hand followed at times by
decapitation by an
attendant, kaishakunin.
Seven virtues of bushido
Righteousness
Heroic Courage
Honour
Benevolence
Honesty
Duty and Loyalty
Respect
Training
Most children of the Samurai were seen as future warriors and thus their training started from the tender age of 8, wherein the boys were prepared for teamwork and synergistic activities.
By the age of 12,
the child already possessed practical knowledge and combat skills.
Young samurai
By 13, the young teenager was already perceived as a Samurai ready for battle.
After the training period was over or the Samurai boy attained a certain age (13 to 15), he was ritually inducted into the Samurai ranks through a 'coming of age' ceremony known as the genpuku, what included the exchange of a name for a new adult name, the adoption of adult hairstyles and clothing, and the assumption of adult responsibilities.
Adulthood
Archery
Samurai skills
Polearm skill
Short sword skill
Long sword skill
Quick-draw sword skill
Horsemanship
Art of the spear
So jutsu
Ba jutsu
Iai jutsu
Ken jutsu
Tanto jutsu
Naginata jutsu
Kyudo
弓道
長刀術
短刀術
剣術
居合術
馬術
槍術
The balance of
pen and sword
Not only were the samurai skilful warriors, but they were also expected to be highly cultured and literate. The majority of those in the samurai class were very well-educated, with levels of literacy and mathematical skills being quite high.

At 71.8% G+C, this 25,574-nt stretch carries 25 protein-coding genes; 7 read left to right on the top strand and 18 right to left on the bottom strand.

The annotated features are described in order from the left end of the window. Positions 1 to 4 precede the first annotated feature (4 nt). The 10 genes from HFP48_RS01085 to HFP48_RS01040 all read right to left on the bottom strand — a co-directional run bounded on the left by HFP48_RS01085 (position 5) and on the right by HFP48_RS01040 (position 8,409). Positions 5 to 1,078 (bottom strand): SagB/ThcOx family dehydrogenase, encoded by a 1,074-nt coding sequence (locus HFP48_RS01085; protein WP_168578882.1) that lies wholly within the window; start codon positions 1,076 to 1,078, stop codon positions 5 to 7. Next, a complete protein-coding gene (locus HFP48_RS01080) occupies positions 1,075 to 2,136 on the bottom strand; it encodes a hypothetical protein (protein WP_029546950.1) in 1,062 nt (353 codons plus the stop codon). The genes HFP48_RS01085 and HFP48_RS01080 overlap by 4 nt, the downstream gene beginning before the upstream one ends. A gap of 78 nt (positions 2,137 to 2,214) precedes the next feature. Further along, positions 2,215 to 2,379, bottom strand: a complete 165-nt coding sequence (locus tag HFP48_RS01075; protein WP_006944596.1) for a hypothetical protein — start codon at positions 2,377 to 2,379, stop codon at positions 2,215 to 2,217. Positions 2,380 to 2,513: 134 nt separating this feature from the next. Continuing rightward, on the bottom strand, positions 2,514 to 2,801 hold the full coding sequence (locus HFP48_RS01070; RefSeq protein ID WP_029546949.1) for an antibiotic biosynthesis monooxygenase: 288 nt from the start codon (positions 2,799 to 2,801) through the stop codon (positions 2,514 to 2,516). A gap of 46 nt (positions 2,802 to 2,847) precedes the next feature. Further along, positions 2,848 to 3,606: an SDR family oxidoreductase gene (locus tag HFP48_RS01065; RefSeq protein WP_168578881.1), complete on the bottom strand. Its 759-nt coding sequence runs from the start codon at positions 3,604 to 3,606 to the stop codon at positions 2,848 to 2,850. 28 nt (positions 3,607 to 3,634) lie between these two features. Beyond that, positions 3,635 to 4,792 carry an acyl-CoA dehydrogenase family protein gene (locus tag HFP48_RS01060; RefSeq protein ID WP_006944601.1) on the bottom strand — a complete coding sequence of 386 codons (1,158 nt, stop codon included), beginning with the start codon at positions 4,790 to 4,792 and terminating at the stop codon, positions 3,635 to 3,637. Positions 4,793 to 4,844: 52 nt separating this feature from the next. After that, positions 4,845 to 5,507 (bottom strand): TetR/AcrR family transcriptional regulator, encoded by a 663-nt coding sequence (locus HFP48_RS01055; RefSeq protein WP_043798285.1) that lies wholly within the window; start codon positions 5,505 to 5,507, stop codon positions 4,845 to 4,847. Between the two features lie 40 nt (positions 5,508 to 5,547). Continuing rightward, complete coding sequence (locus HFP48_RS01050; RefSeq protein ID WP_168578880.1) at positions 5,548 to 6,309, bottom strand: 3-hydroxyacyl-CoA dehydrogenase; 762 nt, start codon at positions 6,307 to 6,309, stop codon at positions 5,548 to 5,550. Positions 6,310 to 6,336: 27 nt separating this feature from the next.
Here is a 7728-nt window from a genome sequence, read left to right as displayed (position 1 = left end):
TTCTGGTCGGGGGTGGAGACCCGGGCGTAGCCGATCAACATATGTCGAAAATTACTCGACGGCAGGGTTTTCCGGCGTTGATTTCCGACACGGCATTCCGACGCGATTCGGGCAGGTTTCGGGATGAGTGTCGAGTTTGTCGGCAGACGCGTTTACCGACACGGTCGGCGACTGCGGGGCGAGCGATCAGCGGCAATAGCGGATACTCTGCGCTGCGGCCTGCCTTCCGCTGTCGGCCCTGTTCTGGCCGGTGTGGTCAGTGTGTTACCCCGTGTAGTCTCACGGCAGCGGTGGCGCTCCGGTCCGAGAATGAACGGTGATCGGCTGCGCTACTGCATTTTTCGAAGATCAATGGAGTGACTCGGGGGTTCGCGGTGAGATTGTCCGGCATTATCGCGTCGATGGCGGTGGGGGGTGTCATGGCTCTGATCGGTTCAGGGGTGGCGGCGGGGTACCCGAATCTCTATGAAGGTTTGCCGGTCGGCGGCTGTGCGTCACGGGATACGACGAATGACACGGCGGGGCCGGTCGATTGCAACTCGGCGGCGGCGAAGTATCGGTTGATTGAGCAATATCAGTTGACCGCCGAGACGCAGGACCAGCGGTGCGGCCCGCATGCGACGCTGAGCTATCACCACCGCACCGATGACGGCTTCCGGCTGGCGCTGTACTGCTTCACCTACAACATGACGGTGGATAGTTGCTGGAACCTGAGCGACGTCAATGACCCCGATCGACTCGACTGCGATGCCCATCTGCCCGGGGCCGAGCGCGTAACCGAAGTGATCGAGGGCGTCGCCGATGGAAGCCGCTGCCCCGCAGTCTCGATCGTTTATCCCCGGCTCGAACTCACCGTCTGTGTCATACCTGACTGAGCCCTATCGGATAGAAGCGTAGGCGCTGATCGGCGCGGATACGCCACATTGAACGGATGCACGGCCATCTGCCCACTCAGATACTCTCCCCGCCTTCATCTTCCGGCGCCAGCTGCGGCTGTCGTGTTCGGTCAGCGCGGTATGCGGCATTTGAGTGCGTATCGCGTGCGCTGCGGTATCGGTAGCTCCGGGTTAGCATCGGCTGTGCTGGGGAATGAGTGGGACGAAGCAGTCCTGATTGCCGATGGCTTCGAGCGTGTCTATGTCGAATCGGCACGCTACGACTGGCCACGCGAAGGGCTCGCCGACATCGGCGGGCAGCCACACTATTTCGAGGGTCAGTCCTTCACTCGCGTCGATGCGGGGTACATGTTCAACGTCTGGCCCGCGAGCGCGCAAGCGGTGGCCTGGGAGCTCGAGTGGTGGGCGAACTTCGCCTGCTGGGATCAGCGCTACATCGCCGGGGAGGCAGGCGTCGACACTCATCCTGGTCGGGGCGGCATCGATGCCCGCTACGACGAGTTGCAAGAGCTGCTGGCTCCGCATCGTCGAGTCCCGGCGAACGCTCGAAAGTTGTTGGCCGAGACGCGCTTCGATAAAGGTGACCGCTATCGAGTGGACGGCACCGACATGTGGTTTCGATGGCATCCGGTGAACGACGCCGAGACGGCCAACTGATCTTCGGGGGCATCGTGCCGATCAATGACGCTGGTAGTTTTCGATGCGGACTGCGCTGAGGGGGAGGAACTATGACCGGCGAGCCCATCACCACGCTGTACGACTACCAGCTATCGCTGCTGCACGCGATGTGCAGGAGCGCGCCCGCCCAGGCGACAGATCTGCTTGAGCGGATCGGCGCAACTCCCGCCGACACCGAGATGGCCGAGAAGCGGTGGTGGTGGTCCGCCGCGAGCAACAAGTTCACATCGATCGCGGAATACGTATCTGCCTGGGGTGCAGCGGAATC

Some samurai had buke bunko, or "warrior library", a personal library that held texts on strategy, the science of warfare, and other documents that would have proved useful during the warring era of feudal Japan.
"Bun bu ryo do"
is an ancient expression what means "The balance of pen and sword".
Heritage
As aristocrats for centuries, samurai developed their own cultures such as the tea ceremony, monochrome ink painting, rock gardens and poetry.
Samurai
sunset
In 1868 the emperor retook power in his own right and abolished the office of the shogun. The samurai class was dissolved, and a modern military force created in its stead.
MADE FOR EDUCATIONAL PURPOSES
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MADE FOR EDUCATIONAL PURPOSE